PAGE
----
[phenixbb] geometry_minimization makes molprobity score worse

James Holton jmholton at lbl.gov
Thu Jul 8 10:24:10 PDT 2021

Thank you Pavel for your prompt response!

I agree with everything you wrote below, and that is a good point about 
2nd derivatives.

However, what I'm seeing is the opposite of what you might predict. See 

On 7/7/2021 11:27 PM, Pavel Afonine wrote:
> Hi James,
> thanks for email and sharing your observations!
>> Greetings all, and I hope this little observation helps improve 
>> things somehow.
>> I did not expect this result, but there it is. My MolProbity score 
>> goes from 0.7 to 1.9 after a run of phenix.geometry_minimization
>> I started with an AMBER-minimized model (based on 1aho), and that got 
>> me my best MolProbity score so far (0.7). But, even with hydrogens 
>> and waters removed the geometry_minimization run increases the 
>> clashscore from 0 to 3.1 and Ramachandran favored drops from 98% to 
>> 88% with one residue reaching the outlier level.
> It is not a secret that 'standard geometry restraints' used in Phenix 
> and alike (read Refmac, etc) are very simplistic. They are not aware 
> of main chain preferential conformations (Ramachandran plot), 
> favorable side chain rotamer conformations. They don't even have any 
> electrostatic/attraction terms -- only anti-bumping repulsion! 
> Standard geometry restraints won't like any NCI (non-covalent 
> interaction) and likely will make interacting atoms break apart rather 
> than stay close together interacting.

Yes, there's the rub: I'm not seeing "interacting atoms break apart", 
but rather they are being smashed together.  Torsion angles are also 
being twisted out of allowed regions of the Ramachandran plot.

All this with the x-ray term turned off!

> With this in mind any high quality (high-resolution) atomic model or 
> the one optimized using sufficiently high-level QM is going to have a 
> more realistic geometry than the result of geometry regularization 
> against very simplistic restraints target. An example:
> https://journals.iucr.org/d/issues/2020/12/00/lp5048/lp5048.pdf
> and previous papers on the topic.

I agree, but what doesn't make sense to me is how the "simplistic 
restraints" of phenix.geometry_minimization would be so inconsistent 
with the "simplistic restraints" in phenix.molprobity ?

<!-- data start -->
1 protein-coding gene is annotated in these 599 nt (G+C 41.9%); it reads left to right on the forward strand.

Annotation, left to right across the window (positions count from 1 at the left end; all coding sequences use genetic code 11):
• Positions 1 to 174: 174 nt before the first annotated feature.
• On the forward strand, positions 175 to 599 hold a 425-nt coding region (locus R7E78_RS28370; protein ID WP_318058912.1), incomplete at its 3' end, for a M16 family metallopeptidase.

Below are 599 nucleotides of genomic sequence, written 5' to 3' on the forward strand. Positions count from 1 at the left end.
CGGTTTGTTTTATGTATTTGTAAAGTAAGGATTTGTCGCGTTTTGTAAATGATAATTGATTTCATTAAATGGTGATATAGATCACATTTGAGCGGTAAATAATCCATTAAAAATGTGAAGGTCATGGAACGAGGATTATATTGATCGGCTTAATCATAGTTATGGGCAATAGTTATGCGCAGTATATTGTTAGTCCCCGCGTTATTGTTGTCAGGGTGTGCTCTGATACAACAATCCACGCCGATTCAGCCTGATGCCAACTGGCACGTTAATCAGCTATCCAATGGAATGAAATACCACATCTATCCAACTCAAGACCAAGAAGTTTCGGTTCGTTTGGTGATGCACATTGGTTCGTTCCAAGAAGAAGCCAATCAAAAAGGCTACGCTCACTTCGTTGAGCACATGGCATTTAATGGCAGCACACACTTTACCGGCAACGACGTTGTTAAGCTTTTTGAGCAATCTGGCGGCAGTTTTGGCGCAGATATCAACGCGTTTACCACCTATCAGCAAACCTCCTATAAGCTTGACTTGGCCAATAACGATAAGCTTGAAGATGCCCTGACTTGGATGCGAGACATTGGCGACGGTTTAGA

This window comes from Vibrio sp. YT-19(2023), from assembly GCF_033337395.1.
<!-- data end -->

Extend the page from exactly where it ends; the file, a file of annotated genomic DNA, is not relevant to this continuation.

What I am doing here is starting with an energy-minimized model of a 1.0 
A structure (1aho). It's not a fancy QM, just the ff14SB potential in 
AMBER.  I get my best molprobity scores this way, but I need an x-ray 
refinement program like phenix.refine to compare these models with 
reality.  It troubles me that the "geometry" in the x-ray refinement 
program all by itself messes up my molprobity score.

>> Just for comparison, with refmac5 in "refi type ideal" mode I see the 
>> MolProbity rise to 1.13, but Clashscore remains zero, some Ramas go 
>> from favored to allowed, but none rise to the level of outliers.
> I believe this is because of the nature of minimizer used. Refmac uses 
> 2nd derivative based one, which in a nutshell means it can move the 
> model much less (just a bit in vicinity of a local minimum) than any 
> program that uses gradients only (like Phenix).
good point.

So, what should I do to stabilize phenix.geometry_minimization? Crank up 
the non-bonded weight?  Restrain to starting coordinates?

>> Files and logs here:
>> https://bl831.als.lbl.gov/~jamesh/bugreports/phenixmin_070721.tgz
>> I suspect this might have something to do with library values for 
>> main-chain bonds and angles?  They do seem to vary between programs. 
>> Phenix having the shortest CA-CA distance by up to 0.08 A. After 
>> running thorough minimization on a poly-A peptide I get:
>> bond   amber   refmac  phenix  shelxl Stryer
>>  C-N   1.330   1.339   1.331   1.325     1.32
>>  N-CA  1.462   1.482   1.455   1.454     1.47
>> CA-C   1.542   1.534   1.521   1.546     1.53
>> CA-CA  3.862   3.874 *3.794* 3.854
>> So, which one is "right" ?
> I'd say they are all the same, within their 'sigmas' which are from 
> memory about 0.02A:
I note that 3.874 - 3.794 = 0.08 > 0.02

This brings me to my pet theory.  I think what is going on is small 
errors like this build up a considerable amount of tension in the long 
main chain. For this 64-mer, the contour length of the main chain after 
idealization is ~5 A shorter after phenix.geometry_minimization than it 
is after shelxl or amber.  That 5 A has to come from somewhere.  Without 
stretching bonds or bending angles the only thing left to do is twisting 
torsions. A kind of "whirlygig" effect.

The question is: is the phenix CA-CA distance too short?  Or is the 
amber CA-CA distance too long?

Shall we vote?


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